Asphalt Shingles

Pros

  • Affordable
  • Easy to install
  • Available in various colors and styles

Cons

  • Has a shorter life span than other materials
  • Susceptible to damage from high winds

Metal Roofing

Pros

  • Durable
  • Low maintenance
  • Weather-resistant
  • Can withstand heavy rains and snow

Cons

  • Pricier than asphalt shingles
  • Can be more difficult to install

Wood Shingles

Pros

  • Durable
  • Aesthetically pleasing

Cons

  • High maintenance
  • Costlier than asphalt shingles

Rubber Roofing

Pros

  • Durable
  • Waterproof
  • Easy to install
  • Low maintenance
  • Budget-friendly
  • Suitable option for a flat roof

Cons

  • Limited style options
  • Isn’t aesthetically appealing

Choose a roofing material based on your budget, climate, and roof type. Below are steps for installing asphalt shingles, the most common roofing material for sheds.

Installing the Underlayment

Roofing felt, also called underlayment, protects your decking from moisture. Good roofing felt can extend the life span of your roof.

To install roofing underlayment:

Installing Shingles

Installing shingles is the final step in waterproofing your new shed roof. Follow these steps:


Finishing Touches

Complete your roof with a few finishing touches to make it look better and enhance its durability.

Painting

If you’ve installed a metal roof, consider painting it. This can enhance the roof’s appearance and help to protect it from UV rays. Painting the metal a lighter color can reflect heat and keep your storage shed cool in warm temperatures.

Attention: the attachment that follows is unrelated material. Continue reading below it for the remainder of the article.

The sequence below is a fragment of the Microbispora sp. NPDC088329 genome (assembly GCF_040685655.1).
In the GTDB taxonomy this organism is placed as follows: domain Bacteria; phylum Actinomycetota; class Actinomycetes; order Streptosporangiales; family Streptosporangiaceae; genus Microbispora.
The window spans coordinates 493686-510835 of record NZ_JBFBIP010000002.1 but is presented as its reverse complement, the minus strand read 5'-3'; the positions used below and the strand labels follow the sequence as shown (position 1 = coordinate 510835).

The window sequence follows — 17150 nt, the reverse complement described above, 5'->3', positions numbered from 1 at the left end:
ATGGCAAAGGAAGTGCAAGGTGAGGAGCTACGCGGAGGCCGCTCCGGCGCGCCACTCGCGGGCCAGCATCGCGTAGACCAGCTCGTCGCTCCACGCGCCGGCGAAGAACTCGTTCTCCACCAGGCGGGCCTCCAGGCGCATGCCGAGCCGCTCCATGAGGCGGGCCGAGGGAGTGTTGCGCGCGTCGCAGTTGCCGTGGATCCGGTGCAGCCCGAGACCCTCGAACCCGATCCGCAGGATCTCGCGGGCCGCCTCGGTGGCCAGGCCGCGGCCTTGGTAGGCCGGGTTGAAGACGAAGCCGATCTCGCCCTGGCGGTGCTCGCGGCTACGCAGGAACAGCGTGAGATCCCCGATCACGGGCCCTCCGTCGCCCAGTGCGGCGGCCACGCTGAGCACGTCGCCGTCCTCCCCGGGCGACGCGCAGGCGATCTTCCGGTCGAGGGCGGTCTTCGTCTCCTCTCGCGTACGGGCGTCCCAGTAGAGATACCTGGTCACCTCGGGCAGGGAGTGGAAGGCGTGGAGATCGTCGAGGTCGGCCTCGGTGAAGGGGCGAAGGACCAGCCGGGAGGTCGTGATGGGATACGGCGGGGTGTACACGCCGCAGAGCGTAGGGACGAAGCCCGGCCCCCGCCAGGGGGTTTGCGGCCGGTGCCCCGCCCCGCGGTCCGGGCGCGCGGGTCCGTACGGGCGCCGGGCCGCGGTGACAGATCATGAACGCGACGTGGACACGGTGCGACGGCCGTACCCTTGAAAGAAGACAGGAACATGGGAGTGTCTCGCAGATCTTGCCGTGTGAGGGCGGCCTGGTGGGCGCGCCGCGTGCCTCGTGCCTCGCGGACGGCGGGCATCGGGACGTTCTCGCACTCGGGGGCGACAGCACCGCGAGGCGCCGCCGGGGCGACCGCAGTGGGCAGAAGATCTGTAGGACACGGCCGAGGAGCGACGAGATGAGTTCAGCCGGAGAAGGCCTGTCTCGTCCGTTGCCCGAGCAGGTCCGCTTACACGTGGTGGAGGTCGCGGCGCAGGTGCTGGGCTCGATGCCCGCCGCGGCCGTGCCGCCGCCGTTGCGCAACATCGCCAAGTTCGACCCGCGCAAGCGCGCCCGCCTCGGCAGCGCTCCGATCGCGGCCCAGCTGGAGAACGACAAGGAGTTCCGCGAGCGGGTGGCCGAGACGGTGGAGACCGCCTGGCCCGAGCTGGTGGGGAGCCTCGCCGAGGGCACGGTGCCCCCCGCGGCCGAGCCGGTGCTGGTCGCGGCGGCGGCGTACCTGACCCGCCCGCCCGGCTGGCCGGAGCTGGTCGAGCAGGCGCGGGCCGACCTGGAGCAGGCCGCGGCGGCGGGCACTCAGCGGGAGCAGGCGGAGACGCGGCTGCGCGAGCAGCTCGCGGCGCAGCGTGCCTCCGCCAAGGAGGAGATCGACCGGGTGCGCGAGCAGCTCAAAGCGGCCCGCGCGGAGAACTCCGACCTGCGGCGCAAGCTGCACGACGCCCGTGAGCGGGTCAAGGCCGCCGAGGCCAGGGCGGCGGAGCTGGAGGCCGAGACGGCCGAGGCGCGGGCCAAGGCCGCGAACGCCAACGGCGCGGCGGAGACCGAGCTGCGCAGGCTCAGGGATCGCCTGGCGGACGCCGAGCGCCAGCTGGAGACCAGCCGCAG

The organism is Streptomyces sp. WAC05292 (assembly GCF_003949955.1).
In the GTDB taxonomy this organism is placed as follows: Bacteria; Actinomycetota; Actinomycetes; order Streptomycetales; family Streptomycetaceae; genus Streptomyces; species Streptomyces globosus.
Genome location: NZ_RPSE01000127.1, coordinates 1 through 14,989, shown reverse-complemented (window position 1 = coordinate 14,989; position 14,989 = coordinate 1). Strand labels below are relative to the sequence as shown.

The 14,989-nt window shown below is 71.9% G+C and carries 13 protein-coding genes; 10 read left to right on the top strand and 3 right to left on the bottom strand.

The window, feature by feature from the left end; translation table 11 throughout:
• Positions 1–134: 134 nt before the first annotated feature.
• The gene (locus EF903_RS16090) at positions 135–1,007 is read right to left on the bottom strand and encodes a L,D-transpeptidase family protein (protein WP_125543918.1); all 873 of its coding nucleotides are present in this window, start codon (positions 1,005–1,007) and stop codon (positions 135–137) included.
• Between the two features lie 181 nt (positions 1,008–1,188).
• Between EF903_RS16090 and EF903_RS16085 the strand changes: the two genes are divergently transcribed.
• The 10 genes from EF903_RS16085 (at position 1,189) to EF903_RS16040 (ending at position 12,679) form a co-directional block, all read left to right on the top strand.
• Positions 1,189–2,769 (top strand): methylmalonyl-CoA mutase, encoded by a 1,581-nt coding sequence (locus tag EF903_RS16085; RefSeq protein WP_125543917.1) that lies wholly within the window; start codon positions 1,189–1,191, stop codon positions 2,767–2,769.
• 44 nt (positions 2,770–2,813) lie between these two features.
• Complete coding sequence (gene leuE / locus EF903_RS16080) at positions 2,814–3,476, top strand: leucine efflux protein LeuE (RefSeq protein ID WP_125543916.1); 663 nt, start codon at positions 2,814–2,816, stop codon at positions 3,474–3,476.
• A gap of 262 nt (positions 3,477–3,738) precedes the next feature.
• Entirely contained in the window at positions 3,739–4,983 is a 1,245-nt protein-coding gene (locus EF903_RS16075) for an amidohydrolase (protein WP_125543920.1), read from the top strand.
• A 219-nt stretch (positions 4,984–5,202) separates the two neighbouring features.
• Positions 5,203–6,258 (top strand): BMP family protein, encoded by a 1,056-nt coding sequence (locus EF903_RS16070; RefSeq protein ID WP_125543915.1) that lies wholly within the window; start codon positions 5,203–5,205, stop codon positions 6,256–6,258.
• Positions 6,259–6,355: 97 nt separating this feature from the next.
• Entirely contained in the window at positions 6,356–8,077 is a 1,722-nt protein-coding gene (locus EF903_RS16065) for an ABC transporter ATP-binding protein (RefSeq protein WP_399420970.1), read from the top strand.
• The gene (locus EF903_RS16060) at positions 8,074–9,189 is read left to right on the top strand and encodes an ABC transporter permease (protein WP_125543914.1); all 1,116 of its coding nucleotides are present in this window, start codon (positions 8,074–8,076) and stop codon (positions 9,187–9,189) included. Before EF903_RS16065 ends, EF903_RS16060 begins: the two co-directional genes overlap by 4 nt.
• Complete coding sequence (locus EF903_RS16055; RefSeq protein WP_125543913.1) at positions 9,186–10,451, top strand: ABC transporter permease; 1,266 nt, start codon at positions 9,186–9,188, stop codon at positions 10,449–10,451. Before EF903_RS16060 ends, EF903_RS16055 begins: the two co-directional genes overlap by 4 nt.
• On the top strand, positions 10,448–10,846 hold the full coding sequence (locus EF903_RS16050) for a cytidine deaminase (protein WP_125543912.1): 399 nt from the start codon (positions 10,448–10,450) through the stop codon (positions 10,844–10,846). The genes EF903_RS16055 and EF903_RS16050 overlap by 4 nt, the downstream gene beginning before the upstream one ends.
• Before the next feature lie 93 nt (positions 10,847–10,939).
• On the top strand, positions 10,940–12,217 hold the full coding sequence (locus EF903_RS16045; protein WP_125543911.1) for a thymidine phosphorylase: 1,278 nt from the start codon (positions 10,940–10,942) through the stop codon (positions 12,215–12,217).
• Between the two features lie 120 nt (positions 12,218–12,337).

Sealing

Using sealant to fill small gaps in your roof could prevent potential leaks and water damage. Use a quality sealant designed for your roofing material and apply it around eaves, openings, and any areas where water could accumulate.

Decorating

Add ridge caps, fascia boards, and soffits to make your shed roof look neat and finished.


Our Recommendation

A shed can add room for storage, hobbies, or even a kids’ playroom. Building and installing a shed roof is the most challenging part of building a shed, but you can create a sturdy, durable roof with careful planning.

Gather the right materials, measure everything carefully, and use the proper techniques to create a beautiful, weatherproof shed roof that lasts for years.


How to Build a Shed Roof FAQ

What is the easiest shed roof to build?

A lean-to roof is the easiest shed roof to build since it only has a single slope. Gable roofs are the most common type of shed roof, however, and aren’t much more difficult to construct.

Are two-by-fours strong enough for a shed roof?

Most two-by-fours are strong enough for a shed roof. If you’re building a large shed roof or live in an area that experiences a lot of extreme weather, you may want to use two-by-sixes instead.

What is the cheapest way to put a roof on a shed?

The cheapest way to put a roof on a shed is by using inexpensive materials such as two-by-fours, plywood, and asphalt shingles. Remember that your roof protects the shed’s contents from the elements, so investing in quality materials will extend its life span.

What is the cheapest roof option for a shed?

The cheapest roof options for a shed are asphalt shingles. These shingles only last about 15 years, but they’re inexpensive and easy to install.

How do you install shingles on a shed roof?

To install shingles on a shed roof, place the specialty starter strip along the eaves and then nail the first row of shingles into place, overlapping the starter strip by a few inches. Continue nailing in straight rows of shingles, staggering the alignment to create better drainage. Work your way from the bottom edge of the roof to the ridge board.